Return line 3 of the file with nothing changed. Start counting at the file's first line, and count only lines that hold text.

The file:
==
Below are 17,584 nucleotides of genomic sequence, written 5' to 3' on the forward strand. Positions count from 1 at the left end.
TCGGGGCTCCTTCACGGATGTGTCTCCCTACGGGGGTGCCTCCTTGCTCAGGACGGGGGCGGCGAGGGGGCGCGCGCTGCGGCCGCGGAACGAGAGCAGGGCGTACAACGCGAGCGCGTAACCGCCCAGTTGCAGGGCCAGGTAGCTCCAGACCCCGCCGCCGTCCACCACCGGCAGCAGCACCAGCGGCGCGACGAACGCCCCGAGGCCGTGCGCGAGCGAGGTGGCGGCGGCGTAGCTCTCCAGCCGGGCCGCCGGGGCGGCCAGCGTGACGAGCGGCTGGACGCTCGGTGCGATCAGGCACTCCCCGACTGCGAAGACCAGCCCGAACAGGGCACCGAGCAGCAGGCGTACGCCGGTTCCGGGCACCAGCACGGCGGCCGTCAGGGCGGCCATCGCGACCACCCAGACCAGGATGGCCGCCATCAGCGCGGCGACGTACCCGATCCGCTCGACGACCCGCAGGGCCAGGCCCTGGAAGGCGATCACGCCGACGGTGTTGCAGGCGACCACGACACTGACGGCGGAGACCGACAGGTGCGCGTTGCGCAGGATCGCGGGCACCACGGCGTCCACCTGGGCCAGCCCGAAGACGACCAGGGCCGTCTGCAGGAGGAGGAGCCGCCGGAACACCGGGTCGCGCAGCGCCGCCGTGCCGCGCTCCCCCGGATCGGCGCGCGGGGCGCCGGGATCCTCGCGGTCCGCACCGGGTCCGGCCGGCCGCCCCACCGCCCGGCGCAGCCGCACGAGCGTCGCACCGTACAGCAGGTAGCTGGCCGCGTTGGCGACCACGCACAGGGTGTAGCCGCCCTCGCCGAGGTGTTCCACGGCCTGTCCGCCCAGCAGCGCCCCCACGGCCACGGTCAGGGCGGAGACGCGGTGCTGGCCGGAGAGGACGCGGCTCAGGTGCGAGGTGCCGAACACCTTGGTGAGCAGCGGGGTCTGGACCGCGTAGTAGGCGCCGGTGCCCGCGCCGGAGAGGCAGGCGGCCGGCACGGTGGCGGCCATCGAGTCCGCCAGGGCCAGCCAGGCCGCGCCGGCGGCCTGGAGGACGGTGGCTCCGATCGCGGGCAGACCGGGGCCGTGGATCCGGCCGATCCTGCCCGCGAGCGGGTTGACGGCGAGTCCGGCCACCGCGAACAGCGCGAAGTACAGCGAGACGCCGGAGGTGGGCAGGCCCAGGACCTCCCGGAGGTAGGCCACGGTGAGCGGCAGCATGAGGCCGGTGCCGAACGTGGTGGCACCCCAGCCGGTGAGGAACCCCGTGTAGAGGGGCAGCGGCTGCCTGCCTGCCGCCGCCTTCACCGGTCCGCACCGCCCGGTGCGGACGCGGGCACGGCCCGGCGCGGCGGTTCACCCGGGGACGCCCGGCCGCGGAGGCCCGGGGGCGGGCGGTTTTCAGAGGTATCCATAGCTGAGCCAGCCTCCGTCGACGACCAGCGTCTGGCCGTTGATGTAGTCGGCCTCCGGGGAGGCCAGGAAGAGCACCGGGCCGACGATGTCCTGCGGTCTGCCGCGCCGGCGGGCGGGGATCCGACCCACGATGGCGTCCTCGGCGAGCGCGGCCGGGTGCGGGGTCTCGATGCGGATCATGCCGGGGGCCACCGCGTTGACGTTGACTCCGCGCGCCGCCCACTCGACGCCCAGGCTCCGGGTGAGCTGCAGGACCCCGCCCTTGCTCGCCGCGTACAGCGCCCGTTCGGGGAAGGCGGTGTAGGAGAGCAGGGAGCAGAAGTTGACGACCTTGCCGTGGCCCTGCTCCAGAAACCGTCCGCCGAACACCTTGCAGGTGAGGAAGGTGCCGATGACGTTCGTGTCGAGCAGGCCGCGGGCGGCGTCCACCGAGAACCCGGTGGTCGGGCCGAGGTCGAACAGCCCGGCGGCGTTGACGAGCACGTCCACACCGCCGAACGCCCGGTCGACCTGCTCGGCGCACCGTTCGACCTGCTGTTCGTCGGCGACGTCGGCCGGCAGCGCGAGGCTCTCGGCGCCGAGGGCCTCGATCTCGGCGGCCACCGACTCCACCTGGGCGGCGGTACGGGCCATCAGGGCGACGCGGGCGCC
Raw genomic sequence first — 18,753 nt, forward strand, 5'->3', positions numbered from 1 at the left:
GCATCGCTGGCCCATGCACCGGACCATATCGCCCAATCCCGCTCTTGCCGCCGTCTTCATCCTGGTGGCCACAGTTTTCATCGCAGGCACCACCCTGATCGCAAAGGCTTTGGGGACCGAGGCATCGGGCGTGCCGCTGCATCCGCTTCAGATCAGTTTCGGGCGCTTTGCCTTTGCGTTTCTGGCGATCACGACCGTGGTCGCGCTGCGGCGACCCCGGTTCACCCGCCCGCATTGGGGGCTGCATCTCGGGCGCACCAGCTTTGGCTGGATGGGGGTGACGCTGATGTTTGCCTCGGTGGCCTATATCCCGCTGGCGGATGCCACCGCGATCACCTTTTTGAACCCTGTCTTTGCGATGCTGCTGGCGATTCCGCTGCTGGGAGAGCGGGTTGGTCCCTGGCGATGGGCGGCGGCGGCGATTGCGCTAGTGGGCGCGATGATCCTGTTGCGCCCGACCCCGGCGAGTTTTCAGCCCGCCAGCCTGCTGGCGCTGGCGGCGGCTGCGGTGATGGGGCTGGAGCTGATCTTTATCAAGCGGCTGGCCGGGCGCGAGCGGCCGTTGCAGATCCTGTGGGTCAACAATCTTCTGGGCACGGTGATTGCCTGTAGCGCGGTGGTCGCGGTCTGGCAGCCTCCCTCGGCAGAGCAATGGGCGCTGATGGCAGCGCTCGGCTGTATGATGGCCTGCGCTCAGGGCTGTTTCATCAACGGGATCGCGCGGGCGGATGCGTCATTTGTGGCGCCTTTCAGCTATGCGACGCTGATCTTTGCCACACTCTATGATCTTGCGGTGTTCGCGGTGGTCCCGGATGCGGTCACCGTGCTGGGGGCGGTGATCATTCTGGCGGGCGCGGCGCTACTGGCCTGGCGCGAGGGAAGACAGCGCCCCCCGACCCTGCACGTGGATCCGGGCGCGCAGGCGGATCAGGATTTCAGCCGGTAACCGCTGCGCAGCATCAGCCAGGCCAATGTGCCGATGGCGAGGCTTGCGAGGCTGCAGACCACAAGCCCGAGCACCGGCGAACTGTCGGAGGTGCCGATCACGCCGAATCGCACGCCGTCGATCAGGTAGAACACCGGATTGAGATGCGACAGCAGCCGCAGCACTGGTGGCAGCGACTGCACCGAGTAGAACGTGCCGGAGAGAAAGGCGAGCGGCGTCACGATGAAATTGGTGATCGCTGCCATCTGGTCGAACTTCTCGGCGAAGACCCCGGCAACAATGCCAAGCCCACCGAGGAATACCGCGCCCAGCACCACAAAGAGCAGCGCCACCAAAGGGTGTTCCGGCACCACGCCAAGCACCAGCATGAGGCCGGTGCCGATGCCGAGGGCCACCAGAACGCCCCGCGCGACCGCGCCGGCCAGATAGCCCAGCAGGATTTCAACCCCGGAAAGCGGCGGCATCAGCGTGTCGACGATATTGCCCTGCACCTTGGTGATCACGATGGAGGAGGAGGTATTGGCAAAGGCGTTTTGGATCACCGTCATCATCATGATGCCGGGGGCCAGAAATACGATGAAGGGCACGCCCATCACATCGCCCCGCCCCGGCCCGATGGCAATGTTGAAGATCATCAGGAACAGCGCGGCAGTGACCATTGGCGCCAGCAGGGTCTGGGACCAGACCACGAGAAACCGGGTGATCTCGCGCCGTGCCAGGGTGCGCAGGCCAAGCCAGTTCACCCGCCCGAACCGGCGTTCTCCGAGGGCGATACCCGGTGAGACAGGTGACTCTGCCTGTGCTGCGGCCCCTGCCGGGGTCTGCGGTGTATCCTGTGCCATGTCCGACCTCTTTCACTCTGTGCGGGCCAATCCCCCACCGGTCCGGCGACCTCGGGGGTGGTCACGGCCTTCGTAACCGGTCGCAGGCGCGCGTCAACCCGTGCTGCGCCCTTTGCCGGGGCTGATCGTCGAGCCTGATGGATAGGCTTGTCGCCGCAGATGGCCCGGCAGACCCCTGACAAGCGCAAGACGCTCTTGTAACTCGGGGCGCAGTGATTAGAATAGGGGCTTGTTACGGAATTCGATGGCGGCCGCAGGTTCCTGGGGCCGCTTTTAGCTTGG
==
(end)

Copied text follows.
Raw genomic sequence first — 18,753 nt, forward strand, 5'->3', positions numbered from 1 at the left: